Galgorm Castle Golf Club will host the 2020 Irish Open from 24-27 September, the European Tour has announced.
As had been expected, the event will be staged at the County Antrim venue for the first time.
This year's Irish Open was scheduled for Mount Juliet in Kilkenny in May but fell victim to the Covid-19 pandemic.
Playing the tournament at the Galgorm Spa & Golf Resort venue will enable competitors to travel from the US Open without having to quarantine.
"With quarantine restrictions for travellers into the Republic of Ireland ongoing and the ban on mass gatherings still in place, the European Tour made the decision to move the tournament to Northern Ireland," a statement from the European Tour said.
It added that the tournament will now be "subject to similar guidelines to the current 'UK Swing' events, including being played behind closed doors".
"We are extremely grateful to Gary Henry and everyone at Galgorm Spa & Golf Resort for stepping up to host us," added the European Tour statement.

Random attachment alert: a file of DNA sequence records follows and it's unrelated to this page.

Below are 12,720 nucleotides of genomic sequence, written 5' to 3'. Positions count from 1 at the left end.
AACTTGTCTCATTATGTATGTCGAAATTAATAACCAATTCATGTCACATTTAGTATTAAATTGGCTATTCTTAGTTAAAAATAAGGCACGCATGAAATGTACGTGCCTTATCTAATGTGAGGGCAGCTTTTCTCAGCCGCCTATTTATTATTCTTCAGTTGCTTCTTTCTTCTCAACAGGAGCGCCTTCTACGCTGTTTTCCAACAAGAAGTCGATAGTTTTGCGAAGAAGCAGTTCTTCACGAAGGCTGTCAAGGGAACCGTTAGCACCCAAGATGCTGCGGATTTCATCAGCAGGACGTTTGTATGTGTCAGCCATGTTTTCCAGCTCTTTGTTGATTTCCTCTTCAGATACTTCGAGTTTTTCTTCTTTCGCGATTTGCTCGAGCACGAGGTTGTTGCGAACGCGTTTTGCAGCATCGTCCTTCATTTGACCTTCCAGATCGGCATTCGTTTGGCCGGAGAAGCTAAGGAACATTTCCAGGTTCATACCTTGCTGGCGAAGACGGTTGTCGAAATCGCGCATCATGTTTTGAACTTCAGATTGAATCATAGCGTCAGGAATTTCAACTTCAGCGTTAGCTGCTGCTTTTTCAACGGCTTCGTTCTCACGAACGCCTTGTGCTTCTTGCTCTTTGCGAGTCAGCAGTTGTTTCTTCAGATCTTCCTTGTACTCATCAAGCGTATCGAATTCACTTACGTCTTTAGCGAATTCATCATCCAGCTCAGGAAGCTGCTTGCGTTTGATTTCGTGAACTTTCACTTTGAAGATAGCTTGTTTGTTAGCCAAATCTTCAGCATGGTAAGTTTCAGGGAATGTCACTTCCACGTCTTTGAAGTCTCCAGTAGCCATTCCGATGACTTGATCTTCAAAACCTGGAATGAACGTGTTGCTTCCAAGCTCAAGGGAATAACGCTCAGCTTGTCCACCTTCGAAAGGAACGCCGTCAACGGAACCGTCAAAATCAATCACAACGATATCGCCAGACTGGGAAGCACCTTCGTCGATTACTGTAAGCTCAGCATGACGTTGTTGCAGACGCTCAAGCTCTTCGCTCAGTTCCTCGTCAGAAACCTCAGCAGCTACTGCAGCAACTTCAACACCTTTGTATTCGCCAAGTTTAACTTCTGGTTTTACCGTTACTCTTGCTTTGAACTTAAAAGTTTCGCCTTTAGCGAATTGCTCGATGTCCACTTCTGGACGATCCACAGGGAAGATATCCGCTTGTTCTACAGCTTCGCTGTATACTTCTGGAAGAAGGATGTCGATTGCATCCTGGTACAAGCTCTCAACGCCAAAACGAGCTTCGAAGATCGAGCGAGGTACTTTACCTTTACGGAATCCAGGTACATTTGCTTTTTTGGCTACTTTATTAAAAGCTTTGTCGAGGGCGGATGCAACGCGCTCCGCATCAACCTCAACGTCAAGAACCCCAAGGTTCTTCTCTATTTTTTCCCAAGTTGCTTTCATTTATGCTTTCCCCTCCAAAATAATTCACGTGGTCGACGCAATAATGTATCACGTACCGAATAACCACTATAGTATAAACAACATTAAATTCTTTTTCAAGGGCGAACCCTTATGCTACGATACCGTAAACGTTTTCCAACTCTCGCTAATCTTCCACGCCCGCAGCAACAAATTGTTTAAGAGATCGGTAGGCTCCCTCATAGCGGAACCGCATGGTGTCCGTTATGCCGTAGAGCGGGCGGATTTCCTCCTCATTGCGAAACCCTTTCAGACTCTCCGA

Galgorm Castle's managing director Henry said that the Ballymena club was "delighted" at the announcement.
"This outstanding tournament is steeped in history and we look forward to welcoming some of the best players in the world to Galgorm Spa & Golf Resort," he added.
Organisers said planning remains ongoing for the tournament to return to Mount Juliet in 2021, providing all health guidelines in place at that time can be met.
Galgorm Castle will also host the NI Open three weeks before the Irish Open.
The rescheduled date for the Irish Open was when the 2020 Ryder Cup was initially due to be played, but it has been postponed until next year.
Rory McIlroy has previously suggested that he is unlikely to travel home for this year's Irish Open, although tournament organisers will be optimistic that other Irish major winners Graeme McDowell and Shane Lowry will return for their national open.
In December, McDowell was announced as the Irish Open's tournament host for 2020 and 2021.
McIlroy fulfilled that role for a number of years while Paul McGinley occupied the position at Lahinch in 2019, when Jon Rahm was the winner.